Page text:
This week, Sam took a look at the first issue of the latest BOOM! Studios limited series, Coady and the Creepies, while Kylee looked at the first issue of the American Gods adaptation from Dark Horse Comics and Renee read the latest issue of Ms. Marvel from Marvel Comics!

Want to hear more about what we thought about these issues? Read on – and let us know what you thought in the comments below.


Sam’s Reads

Coady and the Creepies #1 (of 4)

Author: Liz Prince
Artist: Amanda Kirk
Publisher: BOOM! Box
Source: BOOM! Studios DRC

A comic book about sisterly love, music, and ghosts? Sign me up. I’m already hooked. Seriously, I saw an ad for this series in the back of one of my other BOOM! Studios regular pulls and fell in love with it before I even knew much about it. I am so glad that this first issue didn’t disappoint. 

The titular Coady is one of a set of triplet sisters who are all members of a punk rock band called The Creepies. Within the first couple of pages tragedy strikes. The band is involved in a serious accident leading to the death of one of their friends. While Coady appears unharmed, her sister Corey is left with a large facial scar and Criss is confined to a wheelchair. Still, the show must go on and when the series picks back up the girls are back on the road with their new manager, Carlos, on a mission to collect enamel pins from all the famous punk rock venues across the county – something no band has ever accomplished before.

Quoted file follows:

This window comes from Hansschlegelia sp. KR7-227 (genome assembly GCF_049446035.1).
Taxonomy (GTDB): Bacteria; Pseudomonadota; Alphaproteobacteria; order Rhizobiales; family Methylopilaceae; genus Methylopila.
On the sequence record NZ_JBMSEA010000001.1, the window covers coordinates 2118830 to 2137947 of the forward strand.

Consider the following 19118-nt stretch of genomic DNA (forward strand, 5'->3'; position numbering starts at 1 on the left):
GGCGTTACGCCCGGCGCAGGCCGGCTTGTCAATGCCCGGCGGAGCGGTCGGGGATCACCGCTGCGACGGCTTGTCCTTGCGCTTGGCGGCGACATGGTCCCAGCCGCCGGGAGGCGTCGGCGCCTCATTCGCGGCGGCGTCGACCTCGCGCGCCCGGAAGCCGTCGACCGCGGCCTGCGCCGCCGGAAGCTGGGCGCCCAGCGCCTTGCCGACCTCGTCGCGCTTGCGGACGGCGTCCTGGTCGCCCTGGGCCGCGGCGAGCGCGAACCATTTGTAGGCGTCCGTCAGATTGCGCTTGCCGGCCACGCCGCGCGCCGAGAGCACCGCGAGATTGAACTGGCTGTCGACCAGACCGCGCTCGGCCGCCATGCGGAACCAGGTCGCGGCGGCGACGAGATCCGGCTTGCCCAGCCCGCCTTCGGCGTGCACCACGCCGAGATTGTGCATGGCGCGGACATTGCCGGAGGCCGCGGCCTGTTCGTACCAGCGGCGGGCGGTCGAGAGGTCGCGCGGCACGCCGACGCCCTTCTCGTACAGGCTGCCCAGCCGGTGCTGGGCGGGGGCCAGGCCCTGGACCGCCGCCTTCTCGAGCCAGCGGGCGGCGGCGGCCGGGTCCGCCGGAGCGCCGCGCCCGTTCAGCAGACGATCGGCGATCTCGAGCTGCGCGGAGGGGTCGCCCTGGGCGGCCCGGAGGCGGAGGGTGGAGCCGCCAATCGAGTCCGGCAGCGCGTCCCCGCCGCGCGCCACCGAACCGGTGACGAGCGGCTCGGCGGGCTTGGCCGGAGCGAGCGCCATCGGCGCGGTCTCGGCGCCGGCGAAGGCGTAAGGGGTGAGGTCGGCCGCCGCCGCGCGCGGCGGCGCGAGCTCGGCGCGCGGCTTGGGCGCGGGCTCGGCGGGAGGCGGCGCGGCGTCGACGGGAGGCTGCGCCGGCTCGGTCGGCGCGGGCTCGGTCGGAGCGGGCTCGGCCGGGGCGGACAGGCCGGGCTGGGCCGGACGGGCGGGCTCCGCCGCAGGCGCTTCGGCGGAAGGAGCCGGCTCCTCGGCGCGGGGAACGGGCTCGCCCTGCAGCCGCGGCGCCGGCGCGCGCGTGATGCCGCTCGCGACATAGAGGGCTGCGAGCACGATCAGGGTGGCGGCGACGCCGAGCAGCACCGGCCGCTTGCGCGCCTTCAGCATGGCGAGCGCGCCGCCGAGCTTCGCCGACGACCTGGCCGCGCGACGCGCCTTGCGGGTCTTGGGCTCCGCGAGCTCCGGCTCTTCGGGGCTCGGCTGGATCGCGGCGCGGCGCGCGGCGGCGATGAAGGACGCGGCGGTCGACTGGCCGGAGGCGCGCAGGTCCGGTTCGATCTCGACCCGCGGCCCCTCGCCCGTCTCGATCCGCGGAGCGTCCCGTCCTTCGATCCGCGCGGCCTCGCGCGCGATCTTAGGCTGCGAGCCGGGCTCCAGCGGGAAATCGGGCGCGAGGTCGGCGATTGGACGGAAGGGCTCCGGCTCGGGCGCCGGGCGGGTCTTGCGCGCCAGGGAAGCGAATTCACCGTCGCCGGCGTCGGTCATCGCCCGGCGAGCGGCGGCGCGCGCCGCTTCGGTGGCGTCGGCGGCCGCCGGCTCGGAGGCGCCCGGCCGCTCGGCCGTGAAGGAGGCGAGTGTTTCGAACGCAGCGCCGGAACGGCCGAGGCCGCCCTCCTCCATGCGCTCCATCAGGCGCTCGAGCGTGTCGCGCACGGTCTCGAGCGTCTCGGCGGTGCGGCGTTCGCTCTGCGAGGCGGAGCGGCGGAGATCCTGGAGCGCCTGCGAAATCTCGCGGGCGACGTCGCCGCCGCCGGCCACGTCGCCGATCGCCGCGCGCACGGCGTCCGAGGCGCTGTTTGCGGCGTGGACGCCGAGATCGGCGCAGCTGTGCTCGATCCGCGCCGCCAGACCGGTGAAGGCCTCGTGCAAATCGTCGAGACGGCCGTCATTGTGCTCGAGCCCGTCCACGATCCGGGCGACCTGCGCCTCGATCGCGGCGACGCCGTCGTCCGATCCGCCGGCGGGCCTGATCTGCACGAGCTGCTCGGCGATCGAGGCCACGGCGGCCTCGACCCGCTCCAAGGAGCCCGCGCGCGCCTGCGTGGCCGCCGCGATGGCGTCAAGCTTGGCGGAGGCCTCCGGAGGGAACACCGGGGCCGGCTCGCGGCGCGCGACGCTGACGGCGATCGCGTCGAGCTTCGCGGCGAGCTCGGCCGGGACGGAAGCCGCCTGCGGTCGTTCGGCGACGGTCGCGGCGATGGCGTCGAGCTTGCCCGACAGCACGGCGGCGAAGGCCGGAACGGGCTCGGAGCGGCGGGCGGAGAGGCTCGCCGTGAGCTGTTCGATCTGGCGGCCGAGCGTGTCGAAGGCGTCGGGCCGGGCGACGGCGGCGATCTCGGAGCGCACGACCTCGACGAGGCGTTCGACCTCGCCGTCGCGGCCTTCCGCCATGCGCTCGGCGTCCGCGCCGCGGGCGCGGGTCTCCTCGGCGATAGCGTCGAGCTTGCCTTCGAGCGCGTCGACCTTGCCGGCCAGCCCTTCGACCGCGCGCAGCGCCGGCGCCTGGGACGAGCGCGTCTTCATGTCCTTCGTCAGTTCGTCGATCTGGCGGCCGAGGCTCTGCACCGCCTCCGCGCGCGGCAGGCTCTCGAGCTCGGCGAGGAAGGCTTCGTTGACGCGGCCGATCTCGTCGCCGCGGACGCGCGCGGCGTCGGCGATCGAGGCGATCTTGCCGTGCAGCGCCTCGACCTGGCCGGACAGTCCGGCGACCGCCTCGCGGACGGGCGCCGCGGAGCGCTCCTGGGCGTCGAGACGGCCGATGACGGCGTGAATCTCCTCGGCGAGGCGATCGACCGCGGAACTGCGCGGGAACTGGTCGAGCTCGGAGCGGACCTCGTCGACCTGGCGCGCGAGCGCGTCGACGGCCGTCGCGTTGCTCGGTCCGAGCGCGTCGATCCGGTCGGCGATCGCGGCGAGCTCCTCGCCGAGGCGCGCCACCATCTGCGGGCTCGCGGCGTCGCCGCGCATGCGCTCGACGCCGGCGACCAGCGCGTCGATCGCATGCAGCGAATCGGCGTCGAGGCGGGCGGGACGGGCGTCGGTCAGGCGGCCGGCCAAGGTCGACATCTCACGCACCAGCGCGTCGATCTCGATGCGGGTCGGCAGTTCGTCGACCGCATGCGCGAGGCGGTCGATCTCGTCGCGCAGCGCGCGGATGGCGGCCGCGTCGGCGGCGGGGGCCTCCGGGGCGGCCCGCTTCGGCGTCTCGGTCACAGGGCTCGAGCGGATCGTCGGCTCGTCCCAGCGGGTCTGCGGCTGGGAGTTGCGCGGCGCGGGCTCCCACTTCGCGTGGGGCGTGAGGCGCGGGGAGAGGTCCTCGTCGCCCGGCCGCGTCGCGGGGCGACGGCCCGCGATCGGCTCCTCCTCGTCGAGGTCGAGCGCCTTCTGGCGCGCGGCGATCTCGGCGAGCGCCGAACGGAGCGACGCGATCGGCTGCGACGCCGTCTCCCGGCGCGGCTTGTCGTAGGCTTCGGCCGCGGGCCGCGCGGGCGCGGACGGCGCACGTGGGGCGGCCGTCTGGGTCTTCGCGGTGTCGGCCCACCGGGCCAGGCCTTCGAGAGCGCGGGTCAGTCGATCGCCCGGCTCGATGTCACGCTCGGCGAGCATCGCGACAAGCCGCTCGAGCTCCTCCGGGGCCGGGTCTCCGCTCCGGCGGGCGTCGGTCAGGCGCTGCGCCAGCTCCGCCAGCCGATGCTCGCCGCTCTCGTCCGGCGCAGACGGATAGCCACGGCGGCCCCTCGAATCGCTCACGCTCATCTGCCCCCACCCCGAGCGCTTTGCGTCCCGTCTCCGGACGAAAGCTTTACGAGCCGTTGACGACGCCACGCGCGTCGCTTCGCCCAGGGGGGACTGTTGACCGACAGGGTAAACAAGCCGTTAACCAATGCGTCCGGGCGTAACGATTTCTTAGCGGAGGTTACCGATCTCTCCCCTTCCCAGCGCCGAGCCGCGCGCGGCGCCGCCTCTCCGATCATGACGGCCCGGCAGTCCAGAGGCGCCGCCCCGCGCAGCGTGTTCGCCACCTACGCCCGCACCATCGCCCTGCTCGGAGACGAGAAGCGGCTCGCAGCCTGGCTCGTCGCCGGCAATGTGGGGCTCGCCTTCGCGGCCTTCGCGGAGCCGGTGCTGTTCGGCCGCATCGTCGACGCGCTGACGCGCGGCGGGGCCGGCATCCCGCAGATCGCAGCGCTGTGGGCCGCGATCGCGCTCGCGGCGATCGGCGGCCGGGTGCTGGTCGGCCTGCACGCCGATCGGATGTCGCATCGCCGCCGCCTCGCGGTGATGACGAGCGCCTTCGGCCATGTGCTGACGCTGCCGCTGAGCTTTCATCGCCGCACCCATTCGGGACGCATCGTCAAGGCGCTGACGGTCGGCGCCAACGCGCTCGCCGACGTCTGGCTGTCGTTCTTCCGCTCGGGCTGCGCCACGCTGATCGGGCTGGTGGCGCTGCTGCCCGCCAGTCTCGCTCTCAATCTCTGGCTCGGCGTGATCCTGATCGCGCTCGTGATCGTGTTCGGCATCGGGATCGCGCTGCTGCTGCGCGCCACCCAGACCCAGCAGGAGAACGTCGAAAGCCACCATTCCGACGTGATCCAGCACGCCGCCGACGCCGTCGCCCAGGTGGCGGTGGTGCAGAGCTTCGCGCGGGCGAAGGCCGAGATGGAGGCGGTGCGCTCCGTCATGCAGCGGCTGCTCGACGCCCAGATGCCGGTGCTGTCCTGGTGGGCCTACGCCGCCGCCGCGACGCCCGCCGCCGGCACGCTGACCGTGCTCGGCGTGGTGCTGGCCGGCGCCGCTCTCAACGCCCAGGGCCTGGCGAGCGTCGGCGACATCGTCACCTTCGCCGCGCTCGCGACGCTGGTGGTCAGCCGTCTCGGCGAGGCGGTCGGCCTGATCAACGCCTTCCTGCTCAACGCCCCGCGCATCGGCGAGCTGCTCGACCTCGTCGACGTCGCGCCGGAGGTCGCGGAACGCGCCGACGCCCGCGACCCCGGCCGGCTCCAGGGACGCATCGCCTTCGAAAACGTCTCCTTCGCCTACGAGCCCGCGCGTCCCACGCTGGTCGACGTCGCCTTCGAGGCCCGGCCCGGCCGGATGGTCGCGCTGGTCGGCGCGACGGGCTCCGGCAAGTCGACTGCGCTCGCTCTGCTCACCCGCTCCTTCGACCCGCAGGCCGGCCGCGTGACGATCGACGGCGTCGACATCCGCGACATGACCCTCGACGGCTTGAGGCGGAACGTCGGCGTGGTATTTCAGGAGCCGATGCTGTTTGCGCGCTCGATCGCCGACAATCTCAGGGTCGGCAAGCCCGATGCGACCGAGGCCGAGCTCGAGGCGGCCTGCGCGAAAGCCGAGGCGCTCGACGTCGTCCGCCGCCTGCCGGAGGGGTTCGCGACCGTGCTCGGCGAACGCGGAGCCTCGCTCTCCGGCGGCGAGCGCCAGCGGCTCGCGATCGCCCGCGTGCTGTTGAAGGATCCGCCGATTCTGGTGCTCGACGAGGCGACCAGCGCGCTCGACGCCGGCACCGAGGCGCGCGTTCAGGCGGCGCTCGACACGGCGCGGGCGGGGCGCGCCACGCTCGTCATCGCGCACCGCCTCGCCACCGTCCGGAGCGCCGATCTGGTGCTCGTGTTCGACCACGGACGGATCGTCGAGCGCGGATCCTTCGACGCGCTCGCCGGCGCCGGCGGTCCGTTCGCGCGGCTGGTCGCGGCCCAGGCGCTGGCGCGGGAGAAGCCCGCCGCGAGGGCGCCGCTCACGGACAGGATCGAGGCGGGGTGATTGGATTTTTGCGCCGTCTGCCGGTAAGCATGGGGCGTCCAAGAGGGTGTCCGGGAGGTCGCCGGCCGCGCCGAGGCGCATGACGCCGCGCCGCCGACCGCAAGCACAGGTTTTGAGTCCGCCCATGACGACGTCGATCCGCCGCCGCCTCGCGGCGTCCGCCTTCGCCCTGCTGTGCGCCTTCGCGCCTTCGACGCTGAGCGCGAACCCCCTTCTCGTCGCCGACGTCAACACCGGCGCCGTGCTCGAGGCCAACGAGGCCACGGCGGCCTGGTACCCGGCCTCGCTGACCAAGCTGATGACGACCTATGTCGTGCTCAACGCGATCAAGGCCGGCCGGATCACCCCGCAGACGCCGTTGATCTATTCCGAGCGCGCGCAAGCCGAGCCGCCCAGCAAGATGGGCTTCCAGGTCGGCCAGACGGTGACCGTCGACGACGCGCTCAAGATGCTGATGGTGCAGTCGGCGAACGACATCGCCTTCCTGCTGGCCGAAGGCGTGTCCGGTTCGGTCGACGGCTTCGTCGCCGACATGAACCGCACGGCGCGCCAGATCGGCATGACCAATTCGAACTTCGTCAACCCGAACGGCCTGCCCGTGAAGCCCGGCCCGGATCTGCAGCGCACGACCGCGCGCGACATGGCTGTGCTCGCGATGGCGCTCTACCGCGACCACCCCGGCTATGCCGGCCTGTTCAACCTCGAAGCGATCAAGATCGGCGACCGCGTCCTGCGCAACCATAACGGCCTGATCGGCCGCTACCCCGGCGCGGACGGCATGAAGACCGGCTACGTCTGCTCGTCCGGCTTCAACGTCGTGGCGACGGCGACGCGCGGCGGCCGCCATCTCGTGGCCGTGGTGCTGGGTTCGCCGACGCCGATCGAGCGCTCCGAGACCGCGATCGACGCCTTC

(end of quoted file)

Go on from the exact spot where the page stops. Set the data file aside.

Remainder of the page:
This issue does a really good job of introducing the characters and it doesn’t hesitate to jump right into things. Criss’s obsession with ghosts helps to set the stage for more paranormal things to start happening. She has a book filled with ghost stories from around the country and as the girls discover the hard way – ghosts are very, very real. It’s something that Coady already knows – and we discover how and why in the first issue. (SPOILER ALERT: She’s a ghost and didn’t actually survive the wreck at the beginning of the issue.)